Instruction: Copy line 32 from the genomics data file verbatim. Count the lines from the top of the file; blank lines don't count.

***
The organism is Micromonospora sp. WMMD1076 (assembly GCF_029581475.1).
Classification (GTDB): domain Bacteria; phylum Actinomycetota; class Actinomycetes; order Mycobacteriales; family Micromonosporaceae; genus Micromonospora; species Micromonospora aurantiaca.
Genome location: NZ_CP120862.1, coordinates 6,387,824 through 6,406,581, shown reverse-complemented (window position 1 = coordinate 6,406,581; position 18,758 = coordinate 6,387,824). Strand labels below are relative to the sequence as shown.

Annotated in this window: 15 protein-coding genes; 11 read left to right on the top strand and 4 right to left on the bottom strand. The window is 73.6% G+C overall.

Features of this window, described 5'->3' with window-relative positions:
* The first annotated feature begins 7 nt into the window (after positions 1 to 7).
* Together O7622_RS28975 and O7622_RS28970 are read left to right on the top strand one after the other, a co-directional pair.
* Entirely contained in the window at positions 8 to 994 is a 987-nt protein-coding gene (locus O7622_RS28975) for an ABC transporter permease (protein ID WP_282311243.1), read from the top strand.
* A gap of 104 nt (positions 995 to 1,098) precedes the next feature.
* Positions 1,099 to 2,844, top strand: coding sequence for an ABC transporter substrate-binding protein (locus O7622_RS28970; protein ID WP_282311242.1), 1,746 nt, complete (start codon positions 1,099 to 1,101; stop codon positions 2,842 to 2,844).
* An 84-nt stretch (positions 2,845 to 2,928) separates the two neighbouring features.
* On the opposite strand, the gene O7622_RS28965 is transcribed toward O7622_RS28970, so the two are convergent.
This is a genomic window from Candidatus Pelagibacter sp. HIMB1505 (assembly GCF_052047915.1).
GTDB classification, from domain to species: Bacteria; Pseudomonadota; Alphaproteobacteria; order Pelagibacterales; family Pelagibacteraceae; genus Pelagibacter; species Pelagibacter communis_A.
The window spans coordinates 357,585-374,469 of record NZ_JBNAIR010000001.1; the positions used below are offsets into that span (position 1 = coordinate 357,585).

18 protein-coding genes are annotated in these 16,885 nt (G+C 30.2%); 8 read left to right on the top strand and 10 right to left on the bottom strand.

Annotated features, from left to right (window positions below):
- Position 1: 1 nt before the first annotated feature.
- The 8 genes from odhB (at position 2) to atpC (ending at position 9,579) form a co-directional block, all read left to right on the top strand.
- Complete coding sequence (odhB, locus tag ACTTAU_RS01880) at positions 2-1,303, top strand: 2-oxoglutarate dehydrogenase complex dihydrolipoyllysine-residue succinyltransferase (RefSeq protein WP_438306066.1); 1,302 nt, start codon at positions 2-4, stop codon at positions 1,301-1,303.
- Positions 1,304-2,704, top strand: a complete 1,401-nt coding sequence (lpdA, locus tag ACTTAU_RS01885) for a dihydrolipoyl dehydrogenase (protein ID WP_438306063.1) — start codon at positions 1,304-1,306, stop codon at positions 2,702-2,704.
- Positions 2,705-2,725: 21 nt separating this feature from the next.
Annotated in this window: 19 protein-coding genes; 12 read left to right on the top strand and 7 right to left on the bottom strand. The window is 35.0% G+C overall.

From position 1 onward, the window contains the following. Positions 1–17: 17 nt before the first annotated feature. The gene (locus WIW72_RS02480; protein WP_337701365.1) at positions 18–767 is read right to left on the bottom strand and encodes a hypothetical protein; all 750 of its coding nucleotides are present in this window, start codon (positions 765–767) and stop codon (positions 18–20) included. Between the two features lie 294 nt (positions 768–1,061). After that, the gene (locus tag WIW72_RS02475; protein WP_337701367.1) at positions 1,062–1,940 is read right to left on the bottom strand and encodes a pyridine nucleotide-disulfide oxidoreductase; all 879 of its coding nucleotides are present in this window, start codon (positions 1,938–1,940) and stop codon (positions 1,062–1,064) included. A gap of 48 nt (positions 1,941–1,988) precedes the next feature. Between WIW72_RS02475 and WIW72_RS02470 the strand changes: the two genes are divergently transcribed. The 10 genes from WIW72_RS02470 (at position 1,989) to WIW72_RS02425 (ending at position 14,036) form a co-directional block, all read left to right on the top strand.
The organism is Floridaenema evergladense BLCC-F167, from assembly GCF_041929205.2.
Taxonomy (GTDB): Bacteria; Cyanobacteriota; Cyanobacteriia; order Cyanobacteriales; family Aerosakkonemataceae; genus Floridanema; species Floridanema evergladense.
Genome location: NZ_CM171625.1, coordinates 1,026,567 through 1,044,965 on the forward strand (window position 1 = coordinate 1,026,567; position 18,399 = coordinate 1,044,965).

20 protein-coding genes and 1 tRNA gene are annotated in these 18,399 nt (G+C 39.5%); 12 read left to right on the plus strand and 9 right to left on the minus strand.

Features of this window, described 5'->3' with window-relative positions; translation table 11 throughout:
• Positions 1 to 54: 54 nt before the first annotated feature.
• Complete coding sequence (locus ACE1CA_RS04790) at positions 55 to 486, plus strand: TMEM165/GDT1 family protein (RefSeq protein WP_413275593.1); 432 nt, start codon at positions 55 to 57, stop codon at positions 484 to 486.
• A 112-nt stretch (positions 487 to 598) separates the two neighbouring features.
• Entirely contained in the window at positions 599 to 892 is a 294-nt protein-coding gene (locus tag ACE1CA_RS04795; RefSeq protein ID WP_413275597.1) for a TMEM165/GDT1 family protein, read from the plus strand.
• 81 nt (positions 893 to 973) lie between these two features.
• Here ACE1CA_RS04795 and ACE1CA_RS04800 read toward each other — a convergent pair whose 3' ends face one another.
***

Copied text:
• A 112-nt stretch (positions 487 to 598) separates the two neighbouring features.